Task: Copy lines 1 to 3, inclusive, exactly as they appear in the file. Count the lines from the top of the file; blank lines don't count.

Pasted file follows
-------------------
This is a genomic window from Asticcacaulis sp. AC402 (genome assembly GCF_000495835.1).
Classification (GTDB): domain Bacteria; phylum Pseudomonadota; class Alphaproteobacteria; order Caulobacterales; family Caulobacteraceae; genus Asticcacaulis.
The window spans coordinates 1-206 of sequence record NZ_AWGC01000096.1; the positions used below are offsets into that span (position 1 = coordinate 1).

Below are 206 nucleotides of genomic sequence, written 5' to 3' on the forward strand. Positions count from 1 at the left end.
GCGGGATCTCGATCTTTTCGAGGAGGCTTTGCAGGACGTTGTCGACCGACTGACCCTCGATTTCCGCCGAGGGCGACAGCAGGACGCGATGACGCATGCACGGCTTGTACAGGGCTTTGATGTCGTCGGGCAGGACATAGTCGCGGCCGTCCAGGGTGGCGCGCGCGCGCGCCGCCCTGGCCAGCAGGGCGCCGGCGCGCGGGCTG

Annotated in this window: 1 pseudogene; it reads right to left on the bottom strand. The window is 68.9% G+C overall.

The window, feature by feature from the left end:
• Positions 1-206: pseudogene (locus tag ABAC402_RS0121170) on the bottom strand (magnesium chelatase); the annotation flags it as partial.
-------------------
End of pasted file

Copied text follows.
This is a genomic window from Asticcacaulis sp. AC402 (genome assembly GCF_000495835.1).
Classification (GTDB): domain Bacteria; phylum Pseudomonadota; class Alphaproteobacteria; order Caulobacterales; family Caulobacteraceae; genus Asticcacaulis.
The window spans coordinates 1-206 of sequence record NZ_AWGC01000096.1; the positions used below are offsets into that span (position 1 = coordinate 1).